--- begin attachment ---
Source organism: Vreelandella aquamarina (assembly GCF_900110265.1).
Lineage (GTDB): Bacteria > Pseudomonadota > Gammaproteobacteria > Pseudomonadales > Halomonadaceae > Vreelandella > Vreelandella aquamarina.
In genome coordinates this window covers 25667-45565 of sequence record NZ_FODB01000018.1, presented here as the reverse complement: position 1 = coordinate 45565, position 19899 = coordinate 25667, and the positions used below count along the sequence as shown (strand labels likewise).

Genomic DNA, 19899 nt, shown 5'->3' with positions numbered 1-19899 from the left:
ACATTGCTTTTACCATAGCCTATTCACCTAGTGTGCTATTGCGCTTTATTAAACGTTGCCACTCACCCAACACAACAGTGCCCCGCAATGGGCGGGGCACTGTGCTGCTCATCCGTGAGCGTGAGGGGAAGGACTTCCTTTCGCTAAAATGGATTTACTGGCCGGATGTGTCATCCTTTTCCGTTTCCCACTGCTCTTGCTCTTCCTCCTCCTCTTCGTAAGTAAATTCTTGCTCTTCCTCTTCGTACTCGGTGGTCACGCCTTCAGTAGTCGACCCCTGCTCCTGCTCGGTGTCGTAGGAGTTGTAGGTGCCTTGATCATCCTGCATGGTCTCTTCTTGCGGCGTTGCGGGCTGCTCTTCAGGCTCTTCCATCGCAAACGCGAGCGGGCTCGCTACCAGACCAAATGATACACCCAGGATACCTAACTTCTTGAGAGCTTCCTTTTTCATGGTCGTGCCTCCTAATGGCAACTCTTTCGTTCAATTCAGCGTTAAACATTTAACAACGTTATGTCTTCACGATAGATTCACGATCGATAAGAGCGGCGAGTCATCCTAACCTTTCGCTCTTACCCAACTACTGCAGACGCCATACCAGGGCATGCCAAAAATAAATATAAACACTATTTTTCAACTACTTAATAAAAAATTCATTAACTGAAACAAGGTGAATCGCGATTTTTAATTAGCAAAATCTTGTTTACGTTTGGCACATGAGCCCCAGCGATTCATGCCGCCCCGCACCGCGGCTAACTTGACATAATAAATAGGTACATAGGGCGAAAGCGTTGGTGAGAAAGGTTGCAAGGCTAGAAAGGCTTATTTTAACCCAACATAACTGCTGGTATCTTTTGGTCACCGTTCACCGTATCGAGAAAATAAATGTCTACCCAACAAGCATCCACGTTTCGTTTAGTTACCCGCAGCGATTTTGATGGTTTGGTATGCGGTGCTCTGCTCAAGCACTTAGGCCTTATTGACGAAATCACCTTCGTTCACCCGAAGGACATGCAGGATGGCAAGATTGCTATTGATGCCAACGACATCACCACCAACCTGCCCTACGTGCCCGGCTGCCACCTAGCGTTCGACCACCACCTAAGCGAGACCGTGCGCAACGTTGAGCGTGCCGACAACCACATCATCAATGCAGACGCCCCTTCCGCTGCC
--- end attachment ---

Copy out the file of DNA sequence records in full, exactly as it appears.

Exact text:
Source organism: Vreelandella aquamarina (assembly GCF_900110265.1).
Lineage (GTDB): Bacteria > Pseudomonadota > Gammaproteobacteria > Pseudomonadales > Halomonadaceae > Vreelandella > Vreelandella aquamarina.
In genome coordinates this window covers 25667-45565 of sequence record NZ_FODB01000018.1, presented here as the reverse complement: position 1 = coordinate 45565, position 19899 = coordinate 25667, and the positions used below count along the sequence as shown (strand labels likewise).

Genomic DNA, 19899 nt, shown 5'->3' with positions numbered 1-19899 from the left:
ACATTGCTTTTACCATAGCCTATTCACCTAGTGTGCTATTGCGCTTTATTAAACGTTGCCACTCACCCAACACAACAGTGCCCCGCAATGGGCGGGGCACTGTGCTGCTCATCCGTGAGCGTGAGGGGAAGGACTTCCTTTCGCTAAAATGGATTTACTGGCCGGATGTGTCATCCTTTTCCGTTTCCCACTGCTCTTGCTCTTCCTCCTCCTCTTCGTAAGTAAATTCTTGCTCTTCCTCTTCGTACTCGGTGGTCACGCCTTCAGTAGTCGACCCCTGCTCCTGCTCGGTGTCGTAGGAGTTGTAGGTGCCTTGATCATCCTGCATGGTCTCTTCTTGCGGCGTTGCGGGCTGCTCTTCAGGCTCTTCCATCGCAAACGCGAGCGGGCTCGCTACCAGACCAAATGATACACCCAGGATACCTAACTTCTTGAGAGCTTCCTTTTTCATGGTCGTGCCTCCTAATGGCAACTCTTTCGTTCAATTCAGCGTTAAACATTTAACAACGTTATGTCTTCACGATAGATTCACGATCGATAAGAGCGGCGAGTCATCCTAACCTTTCGCTCTTACCCAACTACTGCAGACGCCATACCAGGGCATGCCAAAAATAAATATAAACACTATTTTTCAACTACTTAATAAAAAATTCATTAACTGAAACAAGGTGAATCGCGATTTTTAATTAGCAAAATCTTGTTTACGTTTGGCACATGAGCCCCAGCGATTCATGCCGCCCCGCACCGCGGCTAACTTGACATAATAAATAGGTACATAGGGCGAAAGCGTTGGTGAGAAAGGTTGCAAGGCTAGAAAGGCTTATTTTAACCCAACATAACTGCTGGTATCTTTTGGTCACCGTTCACCGTATCGAGAAAATAAATGTCTACCCAACAAGCATCCACGTTTCGTTTAGTTACCCGCAGCGATTTTGATGGTTTGGTATGCGGTGCTCTGCTCAAGCACTTAGGCCTTATTGACGAAATCACCTTCGTTCACCCGAAGGACATGCAGGATGGCAAGATTGCTATTGATGCCAACGACATCACCACCAACCTGCCCTACGTGCCCGGCTGCCACCTAGCGTTCGACCACCACCTAAGCGAGACCGTGCGCAACGTTGAGCGTGCCGACAACCACATCATCAATGCAGACGCCCCTTCCGCTGCC